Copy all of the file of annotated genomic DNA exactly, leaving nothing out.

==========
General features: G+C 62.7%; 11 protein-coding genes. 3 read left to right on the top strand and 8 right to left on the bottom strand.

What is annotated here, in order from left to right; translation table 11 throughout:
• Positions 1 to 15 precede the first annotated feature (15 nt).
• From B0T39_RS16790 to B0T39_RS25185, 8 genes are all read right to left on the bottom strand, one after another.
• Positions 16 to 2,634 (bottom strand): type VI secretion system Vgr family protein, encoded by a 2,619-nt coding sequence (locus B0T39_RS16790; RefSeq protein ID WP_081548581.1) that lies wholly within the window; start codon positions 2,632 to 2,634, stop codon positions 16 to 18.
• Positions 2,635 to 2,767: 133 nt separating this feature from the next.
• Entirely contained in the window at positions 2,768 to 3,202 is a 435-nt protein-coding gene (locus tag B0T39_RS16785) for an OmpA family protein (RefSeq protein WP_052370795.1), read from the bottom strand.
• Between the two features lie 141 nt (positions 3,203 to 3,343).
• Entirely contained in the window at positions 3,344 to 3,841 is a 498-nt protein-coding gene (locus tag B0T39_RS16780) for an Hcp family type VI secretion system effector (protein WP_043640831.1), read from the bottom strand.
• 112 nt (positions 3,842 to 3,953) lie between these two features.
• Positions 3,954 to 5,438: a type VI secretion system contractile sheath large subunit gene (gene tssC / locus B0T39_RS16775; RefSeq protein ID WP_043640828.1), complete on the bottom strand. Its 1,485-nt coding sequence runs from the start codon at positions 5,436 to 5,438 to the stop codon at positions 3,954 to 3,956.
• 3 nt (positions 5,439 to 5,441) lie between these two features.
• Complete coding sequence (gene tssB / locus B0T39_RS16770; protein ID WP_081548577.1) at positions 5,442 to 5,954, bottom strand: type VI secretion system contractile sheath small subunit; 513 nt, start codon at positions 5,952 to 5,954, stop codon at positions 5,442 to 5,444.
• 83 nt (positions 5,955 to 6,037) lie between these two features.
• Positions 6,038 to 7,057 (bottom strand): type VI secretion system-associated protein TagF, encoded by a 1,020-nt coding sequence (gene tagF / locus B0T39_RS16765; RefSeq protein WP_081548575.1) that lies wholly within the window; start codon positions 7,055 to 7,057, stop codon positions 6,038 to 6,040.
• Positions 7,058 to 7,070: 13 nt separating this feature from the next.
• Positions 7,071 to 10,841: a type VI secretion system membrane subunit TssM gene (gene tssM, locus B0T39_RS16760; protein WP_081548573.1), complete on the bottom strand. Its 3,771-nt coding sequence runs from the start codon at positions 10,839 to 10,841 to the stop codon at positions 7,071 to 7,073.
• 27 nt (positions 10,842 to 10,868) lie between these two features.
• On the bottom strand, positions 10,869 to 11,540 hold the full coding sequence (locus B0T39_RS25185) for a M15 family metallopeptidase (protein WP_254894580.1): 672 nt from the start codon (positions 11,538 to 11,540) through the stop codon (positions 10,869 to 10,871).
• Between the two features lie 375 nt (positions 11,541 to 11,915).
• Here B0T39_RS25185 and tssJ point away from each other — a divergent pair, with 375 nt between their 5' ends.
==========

General features: G+C 62.7%; 11 protein-coding genes. 3 read left to right on the top strand and 8 right to left on the bottom strand.

What is annotated here, in order from left to right; translation table 11 throughout:
• Positions 1 to 15 precede the first annotated feature (15 nt).
• From B0T39_RS16790 to B0T39_RS25185, 8 genes are all read right to left on the bottom strand, one after another.
• Positions 16 to 2,634 (bottom strand): type VI secretion system Vgr family protein, encoded by a 2,619-nt coding sequence (locus B0T39_RS16790; RefSeq protein ID WP_081548581.1) that lies wholly within the window; start codon positions 2,632 to 2,634, stop codon positions 16 to 18.
• Positions 2,635 to 2,767: 133 nt separating this feature from the next.
• Entirely contained in the window at positions 2,768 to 3,202 is a 435-nt protein-coding gene (locus tag B0T39_RS16785) for an OmpA family protein (RefSeq protein WP_052370795.1), read from the bottom strand.
• Between the two features lie 141 nt (positions 3,203 to 3,343).
• Entirely contained in the window at positions 3,344 to 3,841 is a 498-nt protein-coding gene (locus tag B0T39_RS16780) for an Hcp family type VI secretion system effector (protein WP_043640831.1), read from the bottom strand.
• 112 nt (positions 3,842 to 3,953) lie between these two features.
• Positions 3,954 to 5,438: a type VI secretion system contractile sheath large subunit gene (gene tssC / locus B0T39_RS16775; RefSeq protein ID WP_043640828.1), complete on the bottom strand. Its 1,485-nt coding sequence runs from the start codon at positions 5,436 to 5,438 to the stop codon at positions 3,954 to 3,956.
• 3 nt (positions 5,439 to 5,441) lie between these two features.
• Complete coding sequence (gene tssB / locus B0T39_RS16770; protein ID WP_081548577.1) at positions 5,442 to 5,954, bottom strand: type VI secretion system contractile sheath small subunit; 513 nt, start codon at positions 5,952 to 5,954, stop codon at positions 5,442 to 5,444.
• 83 nt (positions 5,955 to 6,037) lie between these two features.
• Positions 6,038 to 7,057 (bottom strand): type VI secretion system-associated protein TagF, encoded by a 1,020-nt coding sequence (gene tagF / locus B0T39_RS16765; RefSeq protein WP_081548575.1) that lies wholly within the window; start codon positions 7,055 to 7,057, stop codon positions 6,038 to 6,040.
• Positions 7,058 to 7,070: 13 nt separating this feature from the next.
• Positions 7,071 to 10,841: a type VI secretion system membrane subunit TssM gene (gene tssM, locus B0T39_RS16760; protein WP_081548573.1), complete on the bottom strand. Its 3,771-nt coding sequence runs from the start codon at positions 10,839 to 10,841 to the stop codon at positions 7,071 to 7,073.
• 27 nt (positions 10,842 to 10,868) lie between these two features.
• On the bottom strand, positions 10,869 to 11,540 hold the full coding sequence (locus B0T39_RS25185) for a M15 family metallopeptidase (protein WP_254894580.1): 672 nt from the start codon (positions 11,538 to 11,540) through the stop codon (positions 10,869 to 10,871).
• Between the two features lie 375 nt (positions 11,541 to 11,915).
• Here B0T39_RS25185 and tssJ point away from each other — a divergent pair, with 375 nt between their 5' ends.